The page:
Living in a Go Faster, post-XUL world

Quicksaver quicksaver at gmail.com
Wed Jul 15 12:10:43 UTC 2015


On 15-07-2015 03:51, Eric Shepherd wrote:
> I think you can come up with a phased sandboxing solution; that is, 
> you can use a permissions-based mechanism by which code that is signed 
> and authenticated can access core Gecko stuff in ways that other code 
> cannot.

Shouldn't this discrimination be made by the AMO reviewer team as is 
done already, by rejecting add-ons that do things they aren't supposed 
to? I fail to see how adding more layers of add-on quality control to 
the core application itself would help at all on the post-XUL world, not 
to mention it would require further man-hours into maintaining some sort 
of platform to accept/reject/include/review said "higher priviledged" 
add-ons.

Also, and most importantly, I don't understand why this would even be 
necessary. As an outsider looking in on the process and assuming parity 
between the current XUL-based UI and the future HTML-based UI, the basic 
differences between those would be the node names and types - yes, 
that's an extremelly gross over-simplification, but I think it's valid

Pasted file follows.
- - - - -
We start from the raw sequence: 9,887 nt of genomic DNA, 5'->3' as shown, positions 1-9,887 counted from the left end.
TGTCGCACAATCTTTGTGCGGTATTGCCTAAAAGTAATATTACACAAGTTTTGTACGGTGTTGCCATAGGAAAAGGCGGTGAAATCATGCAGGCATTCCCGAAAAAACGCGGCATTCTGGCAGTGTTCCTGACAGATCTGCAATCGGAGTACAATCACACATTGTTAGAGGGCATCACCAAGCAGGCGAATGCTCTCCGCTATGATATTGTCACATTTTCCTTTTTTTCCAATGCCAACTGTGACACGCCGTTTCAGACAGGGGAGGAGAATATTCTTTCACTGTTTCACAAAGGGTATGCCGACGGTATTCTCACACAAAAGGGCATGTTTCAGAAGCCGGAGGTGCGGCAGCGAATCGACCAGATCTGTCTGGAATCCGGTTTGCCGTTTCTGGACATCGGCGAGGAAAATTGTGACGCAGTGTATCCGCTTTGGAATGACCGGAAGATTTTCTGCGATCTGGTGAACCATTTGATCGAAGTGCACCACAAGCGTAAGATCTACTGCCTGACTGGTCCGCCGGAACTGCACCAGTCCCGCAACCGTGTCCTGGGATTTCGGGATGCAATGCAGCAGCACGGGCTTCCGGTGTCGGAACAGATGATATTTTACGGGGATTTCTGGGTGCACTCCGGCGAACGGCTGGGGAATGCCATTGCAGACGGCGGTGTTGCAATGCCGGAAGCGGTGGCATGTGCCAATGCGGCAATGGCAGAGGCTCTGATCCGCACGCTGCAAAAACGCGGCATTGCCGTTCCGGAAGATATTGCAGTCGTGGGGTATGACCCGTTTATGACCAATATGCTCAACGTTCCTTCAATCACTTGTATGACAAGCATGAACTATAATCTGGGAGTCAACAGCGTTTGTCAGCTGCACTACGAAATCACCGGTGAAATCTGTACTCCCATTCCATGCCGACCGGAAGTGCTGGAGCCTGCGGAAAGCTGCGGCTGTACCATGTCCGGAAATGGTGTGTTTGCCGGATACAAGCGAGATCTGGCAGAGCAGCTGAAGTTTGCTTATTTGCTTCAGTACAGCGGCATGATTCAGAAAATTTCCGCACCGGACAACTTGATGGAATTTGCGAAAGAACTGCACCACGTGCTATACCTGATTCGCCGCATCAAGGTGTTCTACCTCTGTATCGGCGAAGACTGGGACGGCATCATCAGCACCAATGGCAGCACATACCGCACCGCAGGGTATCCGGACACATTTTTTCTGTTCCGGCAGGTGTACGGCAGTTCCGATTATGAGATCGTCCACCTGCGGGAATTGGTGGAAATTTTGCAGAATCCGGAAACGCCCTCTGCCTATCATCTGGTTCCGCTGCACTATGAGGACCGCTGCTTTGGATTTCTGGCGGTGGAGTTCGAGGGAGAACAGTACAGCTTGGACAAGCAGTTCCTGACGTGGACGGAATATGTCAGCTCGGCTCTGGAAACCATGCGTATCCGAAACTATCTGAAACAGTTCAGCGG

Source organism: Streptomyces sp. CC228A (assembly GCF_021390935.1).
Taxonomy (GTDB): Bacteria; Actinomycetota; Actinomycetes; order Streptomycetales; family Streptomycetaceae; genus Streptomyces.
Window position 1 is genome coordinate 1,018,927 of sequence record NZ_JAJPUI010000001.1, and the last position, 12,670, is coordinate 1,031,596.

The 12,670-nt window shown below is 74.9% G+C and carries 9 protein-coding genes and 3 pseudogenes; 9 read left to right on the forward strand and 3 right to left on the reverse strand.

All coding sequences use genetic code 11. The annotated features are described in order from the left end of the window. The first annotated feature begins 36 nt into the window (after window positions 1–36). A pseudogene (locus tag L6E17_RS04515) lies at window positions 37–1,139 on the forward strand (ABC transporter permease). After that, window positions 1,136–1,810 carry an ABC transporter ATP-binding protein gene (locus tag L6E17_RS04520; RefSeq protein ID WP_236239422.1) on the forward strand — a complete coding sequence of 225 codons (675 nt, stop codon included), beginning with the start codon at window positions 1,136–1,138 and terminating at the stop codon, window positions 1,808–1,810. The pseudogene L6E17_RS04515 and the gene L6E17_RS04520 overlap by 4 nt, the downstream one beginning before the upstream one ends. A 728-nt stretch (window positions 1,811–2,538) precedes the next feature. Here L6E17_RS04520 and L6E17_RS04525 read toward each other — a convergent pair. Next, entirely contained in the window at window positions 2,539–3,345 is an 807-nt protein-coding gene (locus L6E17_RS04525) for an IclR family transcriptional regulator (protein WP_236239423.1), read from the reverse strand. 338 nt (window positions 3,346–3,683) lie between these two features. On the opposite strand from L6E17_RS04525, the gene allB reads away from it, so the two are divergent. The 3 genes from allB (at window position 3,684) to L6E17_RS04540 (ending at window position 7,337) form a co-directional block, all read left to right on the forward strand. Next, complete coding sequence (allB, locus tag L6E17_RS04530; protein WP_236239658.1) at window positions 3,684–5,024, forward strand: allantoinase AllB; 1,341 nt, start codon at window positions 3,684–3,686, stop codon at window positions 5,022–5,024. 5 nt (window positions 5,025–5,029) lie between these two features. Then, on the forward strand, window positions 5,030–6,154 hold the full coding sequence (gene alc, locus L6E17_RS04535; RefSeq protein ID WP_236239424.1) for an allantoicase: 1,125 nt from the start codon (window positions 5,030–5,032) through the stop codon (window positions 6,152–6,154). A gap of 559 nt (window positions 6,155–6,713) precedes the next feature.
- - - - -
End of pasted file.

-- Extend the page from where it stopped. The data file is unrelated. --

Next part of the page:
from the point of view of an add-on aiming to modify the UI (these would 
be the add-ons most affected by this change?). Whatever an add-on can do 
now in XUL should also be able to do in HTML, no?

As an add-on developer, I was enjoying this whole "drop XUL" discussion 
up until this point. This was a bit scary, it sounds like there would be 
further restrictions of what an add-on can do - unnecessarily. Unless 
this is more of a tangent to the main post-XUL discussion (i.e. add more 
privileges/abilities to add-ons)? Although it sure doesn't read like that...

(PS. I'm not discriminating between XUL/Overlay-based, bootstrapped and 
JetPack/SDK add-ons. Are you? If so that really should be made more clear.)

Luís Miguel



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